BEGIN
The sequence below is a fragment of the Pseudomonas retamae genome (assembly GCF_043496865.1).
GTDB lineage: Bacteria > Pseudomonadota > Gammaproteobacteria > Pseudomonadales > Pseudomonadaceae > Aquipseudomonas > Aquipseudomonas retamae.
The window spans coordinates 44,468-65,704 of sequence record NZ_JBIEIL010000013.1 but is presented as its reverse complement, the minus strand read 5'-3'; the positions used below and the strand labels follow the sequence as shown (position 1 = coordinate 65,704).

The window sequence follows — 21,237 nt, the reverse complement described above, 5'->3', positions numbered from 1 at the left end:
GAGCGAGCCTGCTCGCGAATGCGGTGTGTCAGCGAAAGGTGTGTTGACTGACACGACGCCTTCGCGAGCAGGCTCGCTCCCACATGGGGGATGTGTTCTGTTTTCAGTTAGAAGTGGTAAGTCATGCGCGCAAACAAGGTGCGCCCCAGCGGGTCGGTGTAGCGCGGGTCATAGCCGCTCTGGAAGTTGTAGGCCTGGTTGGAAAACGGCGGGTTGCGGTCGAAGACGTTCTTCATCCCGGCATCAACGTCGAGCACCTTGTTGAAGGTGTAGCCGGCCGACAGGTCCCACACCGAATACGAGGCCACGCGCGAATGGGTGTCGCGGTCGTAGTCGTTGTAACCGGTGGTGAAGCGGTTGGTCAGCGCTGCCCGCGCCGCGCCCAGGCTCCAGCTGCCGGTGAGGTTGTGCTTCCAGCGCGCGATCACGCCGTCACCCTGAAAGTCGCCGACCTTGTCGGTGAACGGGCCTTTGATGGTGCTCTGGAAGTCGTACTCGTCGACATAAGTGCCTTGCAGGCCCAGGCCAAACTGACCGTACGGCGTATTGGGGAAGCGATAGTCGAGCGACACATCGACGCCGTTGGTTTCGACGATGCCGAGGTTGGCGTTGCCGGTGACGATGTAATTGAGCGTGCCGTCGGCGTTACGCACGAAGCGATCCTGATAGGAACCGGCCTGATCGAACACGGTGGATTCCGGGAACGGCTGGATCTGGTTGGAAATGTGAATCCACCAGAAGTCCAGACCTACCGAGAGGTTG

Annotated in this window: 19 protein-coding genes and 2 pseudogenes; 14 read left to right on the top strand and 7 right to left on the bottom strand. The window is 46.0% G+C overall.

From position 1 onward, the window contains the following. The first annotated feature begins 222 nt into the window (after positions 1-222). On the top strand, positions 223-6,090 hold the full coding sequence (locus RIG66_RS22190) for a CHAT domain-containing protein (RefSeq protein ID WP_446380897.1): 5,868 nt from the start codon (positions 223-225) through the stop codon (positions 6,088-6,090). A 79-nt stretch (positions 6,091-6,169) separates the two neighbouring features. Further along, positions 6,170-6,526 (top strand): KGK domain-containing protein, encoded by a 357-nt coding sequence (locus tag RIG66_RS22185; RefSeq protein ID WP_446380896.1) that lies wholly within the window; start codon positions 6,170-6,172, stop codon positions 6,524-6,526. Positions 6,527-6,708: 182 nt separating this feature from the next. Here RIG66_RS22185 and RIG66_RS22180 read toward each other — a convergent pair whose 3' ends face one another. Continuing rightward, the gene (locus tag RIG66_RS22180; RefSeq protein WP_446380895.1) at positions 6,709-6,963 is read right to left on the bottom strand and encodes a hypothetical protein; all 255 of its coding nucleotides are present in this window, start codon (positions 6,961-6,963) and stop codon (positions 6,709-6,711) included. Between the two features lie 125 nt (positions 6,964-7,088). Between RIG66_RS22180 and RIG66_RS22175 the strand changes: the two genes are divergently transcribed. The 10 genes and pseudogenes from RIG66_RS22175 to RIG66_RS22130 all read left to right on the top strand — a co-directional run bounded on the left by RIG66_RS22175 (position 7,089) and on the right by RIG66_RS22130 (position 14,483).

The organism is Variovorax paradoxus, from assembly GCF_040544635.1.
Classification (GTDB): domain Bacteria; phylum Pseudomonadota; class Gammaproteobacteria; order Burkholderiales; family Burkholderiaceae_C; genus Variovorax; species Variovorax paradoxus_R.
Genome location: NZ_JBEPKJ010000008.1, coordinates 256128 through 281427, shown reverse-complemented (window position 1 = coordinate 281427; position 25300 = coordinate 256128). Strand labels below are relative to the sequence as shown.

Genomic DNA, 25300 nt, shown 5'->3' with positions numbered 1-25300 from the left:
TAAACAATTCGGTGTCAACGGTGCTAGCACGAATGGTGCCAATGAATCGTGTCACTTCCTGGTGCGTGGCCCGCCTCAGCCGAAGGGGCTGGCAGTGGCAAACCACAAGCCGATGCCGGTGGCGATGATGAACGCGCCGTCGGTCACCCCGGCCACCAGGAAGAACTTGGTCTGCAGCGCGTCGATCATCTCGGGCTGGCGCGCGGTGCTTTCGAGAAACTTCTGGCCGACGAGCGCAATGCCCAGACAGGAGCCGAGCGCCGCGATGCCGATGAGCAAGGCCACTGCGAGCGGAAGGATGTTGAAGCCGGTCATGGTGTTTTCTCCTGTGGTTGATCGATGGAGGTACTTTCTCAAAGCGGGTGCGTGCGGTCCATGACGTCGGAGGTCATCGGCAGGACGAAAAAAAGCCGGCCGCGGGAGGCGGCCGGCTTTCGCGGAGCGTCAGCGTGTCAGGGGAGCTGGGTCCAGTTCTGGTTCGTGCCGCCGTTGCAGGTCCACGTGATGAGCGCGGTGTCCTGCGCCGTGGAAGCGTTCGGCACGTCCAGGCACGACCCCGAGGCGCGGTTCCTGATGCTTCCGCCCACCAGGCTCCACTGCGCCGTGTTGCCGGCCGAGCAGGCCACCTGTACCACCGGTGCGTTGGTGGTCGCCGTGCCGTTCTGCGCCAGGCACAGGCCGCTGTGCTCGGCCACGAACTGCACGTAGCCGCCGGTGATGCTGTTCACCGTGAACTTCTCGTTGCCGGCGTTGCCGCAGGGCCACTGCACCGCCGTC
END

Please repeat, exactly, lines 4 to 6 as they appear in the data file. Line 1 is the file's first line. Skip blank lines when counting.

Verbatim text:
The window sequence follows — 21,237 nt, the reverse complement described above, 5'->3', positions numbered from 1 at the left end:
GAGCGAGCCTGCTCGCGAATGCGGTGTGTCAGCGAAAGGTGTGTTGACTGACACGACGCCTTCGCGAGCAGGCTCGCTCCCACATGGGGGATGTGTTCTGTTTTCAGTTAGAAGTGGTAAGTCATGCGCGCAAACAAGGTGCGCCCCAGCGGGTCGGTGTAGCGCGGGTCATAGCCGCTCTGGAAGTTGTAGGCCTGGTTGGAAAACGGCGGGTTGCGGTCGAAGACGTTCTTCATCCCGGCATCAACGTCGAGCACCTTGTTGAAGGTGTAGCCGGCCGACAGGTCCCACACCGAATACGAGGCCACGCGCGAATGGGTGTCGCGGTCGTAGTCGTTGTAACCGGTGGTGAAGCGGTTGGTCAGCGCTGCCCGCGCCGCGCCCAGGCTCCAGCTGCCGGTGAGGTTGTGCTTCCAGCGCGCGATCACGCCGTCACCCTGAAAGTCGCCGACCTTGTCGGTGAACGGGCCTTTGATGGTGCTCTGGAAGTCGTACTCGTCGACATAAGTGCCTTGCAGGCCCAGGCCAAACTGACCGTACGGCGTATTGGGGAAGCGATAGTCGAGCGACACATCGACGCCGTTGGTTTCGACGATGCCGAGGTTGGCGTTGCCGGTGACGATGTAATTGAGCGTGCCGTCGGCGTTACGCACGAAGCGATCCTGATAGGAACCGGCCTGATCGAACACGGTGGATTCCGGGAACGGCTGGATCTGGTTGGAAATGTGAATCCACCAGAAGTCCAGACCTACCGAGAGGTTG

Annotated in this window: 19 protein-coding genes and 2 pseudogenes; 14 read left to right on the top strand and 7 right to left on the bottom strand. The window is 46.0% G+C overall.